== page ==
I LOST MY MOTHER TO HER PRESCRIPTION PILL ADDICTION

My mother was my best friend; well at least that is how I like to remember things… In reality, she taught me so many more lessons than I thought possible. I did not realize experiencing such a range of emotions was possible until I found out she had overdosed on prescription pills. As far back as I can remember she had always suffered from depression. I do not remember her ever being admitted into a psychological facility or hospital, but I do remember being dragged to her therapy or psychopharmacology appointments and having to sit and color in the corner. My brother and I also often discuss how there were certain times when she would seem ok and others where she did not.

I was seventeen and my brother, George, was fifteen when we found out my mother had been hospitalized. Our parent’s medicine cabinet was always extremely full, and we were never allowed to go into their bathroom because of it. It was late march, but I remember it being a very cold day, and my brother and I were running late for school. I remember yelling goodbye as I quick grabbed a banana, and ran out of the door, my brother close behind. On our way to school I recall George telling me that he was annoyed with our mom because she had been acting so sulky. Being the older sister, I felt that I needed to protect my brother from her negativity and I thought shrugging off his observation would be the best way to do that. Inside I felt my stomach drop, as I was constantly worried about her and I was sick of all of the ups and downs her depression brought to our family. She would get so mean or withdrawn that I sometimes wished she would leave or change or just get fixed.

There were things I loved to do with my mom. We were the same size shoes and she always loved to go shoe shopping with me. There was also this place that we would go to get hot chocolate together. The cups were always half full of the hot chocolate and the rest whipped cream, which was delicious. I, for the most part, loved having girl-time with her. Unfortunately, her addiction and illness took that from me. Those fun times became more and more infrequent.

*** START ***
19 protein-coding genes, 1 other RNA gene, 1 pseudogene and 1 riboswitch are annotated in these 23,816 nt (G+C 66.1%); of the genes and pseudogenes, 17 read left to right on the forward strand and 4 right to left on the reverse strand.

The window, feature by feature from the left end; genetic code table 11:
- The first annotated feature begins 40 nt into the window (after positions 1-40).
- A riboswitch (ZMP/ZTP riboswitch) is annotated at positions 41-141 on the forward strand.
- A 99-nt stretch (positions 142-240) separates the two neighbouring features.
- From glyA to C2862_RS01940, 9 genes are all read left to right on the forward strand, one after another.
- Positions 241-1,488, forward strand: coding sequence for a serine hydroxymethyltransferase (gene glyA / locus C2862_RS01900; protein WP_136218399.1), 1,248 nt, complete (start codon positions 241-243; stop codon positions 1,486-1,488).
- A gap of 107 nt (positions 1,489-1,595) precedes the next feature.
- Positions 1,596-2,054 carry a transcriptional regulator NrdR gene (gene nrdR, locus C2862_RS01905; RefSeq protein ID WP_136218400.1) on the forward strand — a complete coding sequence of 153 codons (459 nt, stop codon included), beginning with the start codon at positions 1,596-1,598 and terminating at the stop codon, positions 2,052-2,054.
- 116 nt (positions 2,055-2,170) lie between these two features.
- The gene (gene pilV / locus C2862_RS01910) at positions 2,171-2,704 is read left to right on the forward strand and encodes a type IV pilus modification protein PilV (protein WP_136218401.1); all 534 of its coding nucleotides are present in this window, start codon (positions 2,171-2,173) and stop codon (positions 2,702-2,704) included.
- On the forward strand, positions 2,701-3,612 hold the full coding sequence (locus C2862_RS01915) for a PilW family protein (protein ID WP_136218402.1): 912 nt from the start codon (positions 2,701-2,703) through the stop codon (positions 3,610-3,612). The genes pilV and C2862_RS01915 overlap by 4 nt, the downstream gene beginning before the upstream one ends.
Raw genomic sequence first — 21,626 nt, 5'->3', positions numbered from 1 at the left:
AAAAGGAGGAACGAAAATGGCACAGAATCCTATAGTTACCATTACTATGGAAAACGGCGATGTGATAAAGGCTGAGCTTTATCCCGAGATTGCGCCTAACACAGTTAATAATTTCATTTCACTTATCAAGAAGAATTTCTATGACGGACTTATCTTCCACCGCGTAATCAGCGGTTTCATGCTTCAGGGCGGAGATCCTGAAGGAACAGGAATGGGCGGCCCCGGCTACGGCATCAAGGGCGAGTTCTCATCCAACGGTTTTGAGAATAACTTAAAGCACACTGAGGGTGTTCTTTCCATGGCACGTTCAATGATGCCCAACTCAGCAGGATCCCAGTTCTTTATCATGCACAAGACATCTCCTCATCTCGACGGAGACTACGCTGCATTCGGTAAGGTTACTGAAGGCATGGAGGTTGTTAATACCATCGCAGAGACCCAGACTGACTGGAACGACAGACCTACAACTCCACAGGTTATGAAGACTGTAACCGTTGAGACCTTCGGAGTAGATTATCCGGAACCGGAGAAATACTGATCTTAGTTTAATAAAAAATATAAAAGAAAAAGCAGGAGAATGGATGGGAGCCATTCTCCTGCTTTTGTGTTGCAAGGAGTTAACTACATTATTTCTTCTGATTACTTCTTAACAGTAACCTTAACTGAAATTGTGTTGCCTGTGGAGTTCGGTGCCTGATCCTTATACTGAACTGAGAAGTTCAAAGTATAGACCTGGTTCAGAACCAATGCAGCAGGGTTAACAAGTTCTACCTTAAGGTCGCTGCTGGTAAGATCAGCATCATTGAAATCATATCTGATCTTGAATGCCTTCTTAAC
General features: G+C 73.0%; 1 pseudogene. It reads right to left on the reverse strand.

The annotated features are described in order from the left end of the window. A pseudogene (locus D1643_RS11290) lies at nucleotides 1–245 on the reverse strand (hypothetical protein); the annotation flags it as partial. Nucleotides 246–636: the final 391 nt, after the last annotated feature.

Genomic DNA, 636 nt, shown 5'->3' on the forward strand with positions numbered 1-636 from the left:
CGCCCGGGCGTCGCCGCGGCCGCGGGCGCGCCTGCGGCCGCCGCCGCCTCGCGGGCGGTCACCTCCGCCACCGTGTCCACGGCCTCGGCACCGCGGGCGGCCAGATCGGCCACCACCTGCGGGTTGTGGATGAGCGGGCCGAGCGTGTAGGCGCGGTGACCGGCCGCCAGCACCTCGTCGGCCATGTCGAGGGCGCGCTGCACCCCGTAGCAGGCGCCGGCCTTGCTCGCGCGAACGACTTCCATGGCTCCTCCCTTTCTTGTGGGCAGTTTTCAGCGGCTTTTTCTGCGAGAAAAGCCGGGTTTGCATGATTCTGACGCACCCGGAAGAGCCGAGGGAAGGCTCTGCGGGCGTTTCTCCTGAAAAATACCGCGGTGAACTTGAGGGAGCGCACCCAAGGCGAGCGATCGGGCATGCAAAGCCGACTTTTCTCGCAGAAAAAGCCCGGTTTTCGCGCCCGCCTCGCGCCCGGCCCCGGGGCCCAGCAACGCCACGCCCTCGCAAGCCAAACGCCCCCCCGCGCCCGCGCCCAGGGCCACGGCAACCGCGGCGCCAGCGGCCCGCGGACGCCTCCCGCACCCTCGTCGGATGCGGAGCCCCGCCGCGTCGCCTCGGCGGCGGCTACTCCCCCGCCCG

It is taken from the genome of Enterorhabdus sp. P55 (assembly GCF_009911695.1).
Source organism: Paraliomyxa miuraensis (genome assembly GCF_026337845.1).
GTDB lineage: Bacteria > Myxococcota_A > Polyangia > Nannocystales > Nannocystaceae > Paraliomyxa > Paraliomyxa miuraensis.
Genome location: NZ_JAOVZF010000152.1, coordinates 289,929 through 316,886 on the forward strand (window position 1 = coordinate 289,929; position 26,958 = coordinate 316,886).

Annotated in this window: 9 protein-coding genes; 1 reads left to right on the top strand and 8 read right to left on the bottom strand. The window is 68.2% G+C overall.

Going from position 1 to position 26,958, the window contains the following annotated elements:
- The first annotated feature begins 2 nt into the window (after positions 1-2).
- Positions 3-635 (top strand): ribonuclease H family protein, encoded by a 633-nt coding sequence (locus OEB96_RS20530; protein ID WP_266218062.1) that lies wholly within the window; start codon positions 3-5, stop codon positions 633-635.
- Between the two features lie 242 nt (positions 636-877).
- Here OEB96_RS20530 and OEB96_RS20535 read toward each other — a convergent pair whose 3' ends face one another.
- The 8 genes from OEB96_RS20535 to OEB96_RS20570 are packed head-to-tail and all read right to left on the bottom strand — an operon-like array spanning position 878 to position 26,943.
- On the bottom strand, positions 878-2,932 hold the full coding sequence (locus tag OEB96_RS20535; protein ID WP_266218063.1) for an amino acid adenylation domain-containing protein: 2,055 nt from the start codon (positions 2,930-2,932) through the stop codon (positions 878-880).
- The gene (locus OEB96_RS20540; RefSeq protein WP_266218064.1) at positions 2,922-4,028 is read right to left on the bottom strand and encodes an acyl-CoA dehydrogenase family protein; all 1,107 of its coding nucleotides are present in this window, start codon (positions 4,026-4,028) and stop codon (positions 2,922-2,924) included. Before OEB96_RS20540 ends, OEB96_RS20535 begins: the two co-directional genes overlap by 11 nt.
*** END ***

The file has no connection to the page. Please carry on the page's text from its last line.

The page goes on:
That March day, George and I eventually made it to school, only twenty-three minutes tardy. I was sitting in chemistry class when the phone rang and my teacher told me to go to the office. As I was walking I began to become increasingly anxious. I finally reached the office doors and saw my brother sitting in a chair. The principal told us that we needed to go and get our belongings and that our Auntie Steph was going to pick us up.

I thought this was particularly bizarre because I had driven to school that morning and had my car parked in the lot. I tried to ignore the nagging voice in my head that something was terribly wrong, but I was unsuccessful. When Auntie Steph arrived she was somber and said that she was taking us to the hospital where my father and mother were. At that point my mind started racing—were they in an accident? Did my dad fall? Did my mom fall? What was going on?

We arrived at the hospital and my dad was waiting by the double-door entrance. He looked distraught and his face was blotchy and sweaty. He stammered out, “your mother is gone.”

Gone? What did he mean? Gone? Where did she go? He then proceeded to explain that she had been battling with depression for years and more recently had been suffering from a prescription pill addiction. While we were at school he had confronted her about her pill addiction and she had assured him she would finally seek help. She said she was going to take a shower and over an hour after she had turned on the water he went into the bathroom to check on her. He said she was lying on the floor with three of her pill bottles emptied next to her. It sounded like his description was from a movie, but it wasn’t. He said when he went to feel her pulse he couldn’t find it, and he called 911. By the time the paramedics arrived, he said she was barely alive. “There was nothing they could do once we got here, honey.” Those words brought sadness, relief, horror, guilt, shame, confusion, helplessness and so many more emotions I can’t even put into words. It will take a lifetime to sort and work through all of them.

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2018-01-11T16:48:47+00:00